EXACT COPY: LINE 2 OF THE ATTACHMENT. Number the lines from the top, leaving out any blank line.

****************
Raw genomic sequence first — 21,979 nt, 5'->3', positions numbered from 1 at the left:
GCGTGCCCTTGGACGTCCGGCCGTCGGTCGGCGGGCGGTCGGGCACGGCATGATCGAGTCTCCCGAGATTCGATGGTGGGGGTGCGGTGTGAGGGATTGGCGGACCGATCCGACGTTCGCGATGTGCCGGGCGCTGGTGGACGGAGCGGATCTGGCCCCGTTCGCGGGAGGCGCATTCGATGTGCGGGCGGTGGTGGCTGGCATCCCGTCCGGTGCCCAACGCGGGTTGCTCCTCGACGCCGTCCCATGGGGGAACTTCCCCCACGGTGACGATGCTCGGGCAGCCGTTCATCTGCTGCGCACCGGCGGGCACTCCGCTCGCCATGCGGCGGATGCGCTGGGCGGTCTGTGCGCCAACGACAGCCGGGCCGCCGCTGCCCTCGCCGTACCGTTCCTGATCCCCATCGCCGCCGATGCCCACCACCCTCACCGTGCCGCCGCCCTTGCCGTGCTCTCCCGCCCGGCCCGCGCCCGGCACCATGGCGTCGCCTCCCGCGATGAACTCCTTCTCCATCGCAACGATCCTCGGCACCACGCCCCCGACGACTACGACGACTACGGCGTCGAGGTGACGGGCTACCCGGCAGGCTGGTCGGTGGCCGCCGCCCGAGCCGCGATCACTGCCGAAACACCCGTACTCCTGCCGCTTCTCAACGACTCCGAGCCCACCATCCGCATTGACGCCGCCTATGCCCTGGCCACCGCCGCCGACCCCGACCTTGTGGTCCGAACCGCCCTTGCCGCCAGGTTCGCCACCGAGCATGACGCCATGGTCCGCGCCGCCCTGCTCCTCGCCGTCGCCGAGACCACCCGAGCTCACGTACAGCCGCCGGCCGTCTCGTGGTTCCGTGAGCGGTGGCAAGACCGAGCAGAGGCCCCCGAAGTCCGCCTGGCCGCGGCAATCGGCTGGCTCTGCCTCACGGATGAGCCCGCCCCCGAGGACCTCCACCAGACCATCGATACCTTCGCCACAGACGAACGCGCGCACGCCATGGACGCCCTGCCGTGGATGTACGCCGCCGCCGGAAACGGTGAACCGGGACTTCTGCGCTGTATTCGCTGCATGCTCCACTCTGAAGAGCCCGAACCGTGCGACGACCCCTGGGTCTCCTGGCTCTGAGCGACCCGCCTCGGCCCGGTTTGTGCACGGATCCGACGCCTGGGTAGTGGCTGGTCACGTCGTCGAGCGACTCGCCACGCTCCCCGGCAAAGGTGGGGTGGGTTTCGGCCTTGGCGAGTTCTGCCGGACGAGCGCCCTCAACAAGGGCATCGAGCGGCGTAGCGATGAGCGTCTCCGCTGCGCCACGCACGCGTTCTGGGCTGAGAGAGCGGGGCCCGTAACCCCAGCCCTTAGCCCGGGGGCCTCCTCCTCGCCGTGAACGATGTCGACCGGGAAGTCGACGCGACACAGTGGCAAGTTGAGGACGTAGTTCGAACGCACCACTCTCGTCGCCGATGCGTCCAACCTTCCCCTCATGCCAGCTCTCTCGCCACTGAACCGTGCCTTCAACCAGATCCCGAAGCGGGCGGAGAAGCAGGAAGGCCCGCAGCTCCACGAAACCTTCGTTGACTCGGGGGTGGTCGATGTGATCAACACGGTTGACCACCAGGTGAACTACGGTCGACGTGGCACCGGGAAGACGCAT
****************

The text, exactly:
GCGTGCCCTTGGACGTCCGGCCGTCGGTCGGCGGGCGGTCGGGCACGGCATGATCGAGTCTCCCGAGATTCGATGGTGGGGGTGCGGTGTGAGGGATTGGCGGACCGATCCGACGTTCGCGATGTGCCGGGCGCTGGTGGACGGAGCGGATCTGGCCCCGTTCGCGGGAGGCGCATTCGATGTGCGGGCGGTGGTGGCTGGCATCCCGTCCGGTGCCCAACGCGGGTTGCTCCTCGACGCCGTCCCATGGGGGAACTTCCCCCACGGTGACGATGCTCGGGCAGCCGTTCATCTGCTGCGCACCGGCGGGCACTCCGCTCGCCATGCGGCGGATGCGCTGGGCGGTCTGTGCGCCAACGACAGCCGGGCCGCCGCTGCCCTCGCCGTACCGTTCCTGATCCCCATCGCCGCCGATGCCCACCACCCTCACCGTGCCGCCGCCCTTGCCGTGCTCTCCCGCCCGGCCCGCGCCCGGCACCATGGCGTCGCCTCCCGCGATGAACTCCTTCTCCATCGCAACGATCCTCGGCACCACGCCCCCGACGACTACGACGACTACGGCGTCGAGGTGACGGGCTACCCGGCAGGCTGGTCGGTGGCCGCCGCCCGAGCCGCGATCACTGCCGAAACACCCGTACTCCTGCCGCTTCTCAACGACTCCGAGCCCACCATCCGCATTGACGCCGCCTATGCCCTGGCCACCGCCGCCGACCCCGACCTTGTGGTCCGAACCGCCCTTGCCGCCAGGTTCGCCACCGAGCATGACGCCATGGTCCGCGCCGCCCTGCTCCTCGCCGTCGCCGAGACCACCCGAGCTCACGTACAGCCGCCGGCCGTCTCGTGGTTCCGTGAGCGGTGGCAAGACCGAGCAGAGGCCCCCGAAGTCCGCCTGGCCGCGGCAATCGGCTGGCTCTGCCTCACGGATGAGCCCGCCCCCGAGGACCTCCACCAGACCATCGATACCTTCGCCACAGACGAACGCGCGCACGCCATGGACGCCCTGCCGTGGATGTACGCCGCCGCCGGAAACGGTGAACCGGGACTTCTGCGCTGTATTCGCTGCATGCTCCACTCTGAAGAGCCCGAACCGTGCGACGACCCCTGGGTCTCCTGGCTCTGAGCGACCCGCCTCGGCCCGGTTTGTGCACGGATCCGACGCCTGGGTAGTGGCTGGTCACGTCGTCGAGCGACTCGCCACGCTCCCCGGCAAAGGTGGGGTGGGTTTCGGCCTTGGCGAGTTCTGCCGGACGAGCGCCCTCAACAAGGGCATCGAGCGGCGTAGCGATGAGCGTCTCCGCTGCGCCACGCACGCGTTCTGGGCTGAGAGAGCGGGGCCCGTAACCCCAGCCCTTAGCCCGGGGGCCTCCTCCTCGCCGTGAACGATGTCGACCGGGAAGTCGACGCGACACAGTGGCAAGTTGAGGACGTAGTTCGAACGCACCACTCTCGTCGCCGATGCGTCCAACCTTCCCCTCATGCCAGCTCTCTCGCCACTGAACCGTGCCTTCAACCAGATCCCGAAGCGGGCGGAGAAGCAGGAAGGCCCGCAGCTCCACGAAACCTTCGTTGACTCGGGGGTGGTCGATGTGATCAACACGGTTGACCACCAGGTGAACTACGGTCGACGTGGCACCGGGAAGACGCAT